Thanksgiving is almost here. It’s time to count our blessings.
I’ve done some thinking and pondering on what I am thankful for this year.
My list includes: my children, family, friends, freedom, work, home and health, baby wipes, disinfecting wipes, fuzzy sweaters, high-octane coffee, dark chocolate, wine.
But there are other less obvious things, too.
Like, teachers with a sense of humor. Perhaps I have just misunderstood my son for the entire seven years of his life. I get calls and e-mails from his teachers, but (insofar) they have always started with, “I have to tell you what your son said today. He is so funny!” That gives me another perspective and for that I am thankful.
I am also thankful I have not forced my 3-year-old daughter to give up her pacifier yet. Now, don’t get on your soapbox; she isn’t taking her binky to preschool. The precious binky is only for nap time and bedtime. This gives me leverage. On the nights my sweet child doesn’t want to stay in her bed, but she wants her binky, I am granted Pacifier Power (aka the “no bed, no binky” rule). For this I am thankful. But the future orthodontist bills I probably won’t appreciate so much.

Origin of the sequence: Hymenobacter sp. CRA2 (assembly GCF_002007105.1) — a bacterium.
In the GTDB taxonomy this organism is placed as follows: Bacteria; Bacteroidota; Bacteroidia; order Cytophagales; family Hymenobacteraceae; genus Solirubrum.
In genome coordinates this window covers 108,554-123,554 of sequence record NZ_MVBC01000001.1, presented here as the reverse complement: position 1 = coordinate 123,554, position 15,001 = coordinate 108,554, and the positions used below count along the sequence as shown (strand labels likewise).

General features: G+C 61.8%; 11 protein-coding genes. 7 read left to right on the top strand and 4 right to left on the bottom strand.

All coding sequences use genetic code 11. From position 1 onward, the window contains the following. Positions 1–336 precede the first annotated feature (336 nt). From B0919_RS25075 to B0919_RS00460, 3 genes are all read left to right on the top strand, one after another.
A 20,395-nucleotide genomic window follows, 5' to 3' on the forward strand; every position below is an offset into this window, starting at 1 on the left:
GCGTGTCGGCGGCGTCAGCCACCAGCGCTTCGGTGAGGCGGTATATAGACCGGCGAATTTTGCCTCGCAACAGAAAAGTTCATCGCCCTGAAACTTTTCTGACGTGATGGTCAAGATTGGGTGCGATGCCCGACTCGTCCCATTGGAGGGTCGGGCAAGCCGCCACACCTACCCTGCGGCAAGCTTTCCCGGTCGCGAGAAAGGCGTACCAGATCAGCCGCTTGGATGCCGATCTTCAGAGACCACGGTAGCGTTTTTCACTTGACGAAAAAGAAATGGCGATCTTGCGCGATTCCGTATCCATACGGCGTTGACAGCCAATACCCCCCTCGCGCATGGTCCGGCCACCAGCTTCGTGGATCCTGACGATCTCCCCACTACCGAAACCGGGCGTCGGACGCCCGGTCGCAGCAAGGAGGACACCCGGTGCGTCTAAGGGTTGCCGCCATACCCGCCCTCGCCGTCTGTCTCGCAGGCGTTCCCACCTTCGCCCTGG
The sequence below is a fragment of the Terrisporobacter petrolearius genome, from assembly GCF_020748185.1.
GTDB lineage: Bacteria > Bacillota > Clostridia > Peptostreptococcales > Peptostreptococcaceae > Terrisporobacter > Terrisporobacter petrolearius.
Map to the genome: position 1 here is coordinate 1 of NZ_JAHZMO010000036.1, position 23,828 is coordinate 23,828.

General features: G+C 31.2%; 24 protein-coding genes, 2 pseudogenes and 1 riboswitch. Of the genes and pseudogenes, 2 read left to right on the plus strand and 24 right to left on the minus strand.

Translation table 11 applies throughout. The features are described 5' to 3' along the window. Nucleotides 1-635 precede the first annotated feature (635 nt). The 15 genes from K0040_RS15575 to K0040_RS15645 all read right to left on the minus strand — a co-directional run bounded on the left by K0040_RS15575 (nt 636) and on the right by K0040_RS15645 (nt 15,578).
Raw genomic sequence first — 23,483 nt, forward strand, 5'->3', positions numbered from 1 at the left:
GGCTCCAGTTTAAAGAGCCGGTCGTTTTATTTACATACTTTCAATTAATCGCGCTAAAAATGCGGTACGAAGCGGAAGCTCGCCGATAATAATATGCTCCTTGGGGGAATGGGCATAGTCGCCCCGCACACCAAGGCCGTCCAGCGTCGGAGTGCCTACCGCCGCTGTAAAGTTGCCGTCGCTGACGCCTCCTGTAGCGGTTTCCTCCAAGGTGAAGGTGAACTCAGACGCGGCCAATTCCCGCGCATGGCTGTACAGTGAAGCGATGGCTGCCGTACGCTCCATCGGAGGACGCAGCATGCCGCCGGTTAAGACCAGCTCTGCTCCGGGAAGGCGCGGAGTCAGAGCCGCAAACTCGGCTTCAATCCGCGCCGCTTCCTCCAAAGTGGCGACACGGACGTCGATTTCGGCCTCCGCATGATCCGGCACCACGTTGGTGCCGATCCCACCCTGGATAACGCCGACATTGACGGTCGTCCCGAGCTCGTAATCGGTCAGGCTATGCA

I’m grateful for Pillsbury Crescent Rolls, too. It’s no secret that I do not belong in a kitchen. I’m not nearly as creative (and probably twice as dangerous) as my should-have-been-a-chef husband. The kids will eat green beans when he cooks them, but not when I do. However, I can wrap anything in a crescent roll and make it taste yummy. For family dinners — even if the menu is pigs in a blanket — I am thankful.
I am grateful my daughter enjoys bath time. She will stay in the tub, splashing in the water until she looks like a raisin. Time-to-raisin is long enough for me to sit down (an added bonus albeit it’s on top of the commode) and fold a basket full of laundry. It probably won’t get put away, but it at least looks presentable.
And Legos; I am thankful for Legos, those pricey little blocks that click together to make anything you can imagine. While my sons do have video game consoles, the Legos still get more play-time. When the boys are playing with Legos, they are using their imaginations and they are not fighting. It’s amazing. I used to get suspicious when things got “too quiet” in our house. Not anymore. Who knew a storage tub full of little bricks would bring our boys together and provide some quiet time?
I mean after all, without quiet time, I’d have never learned to appreciate chocolate and wine.
Wishing you all a blessed Thanksgiving.
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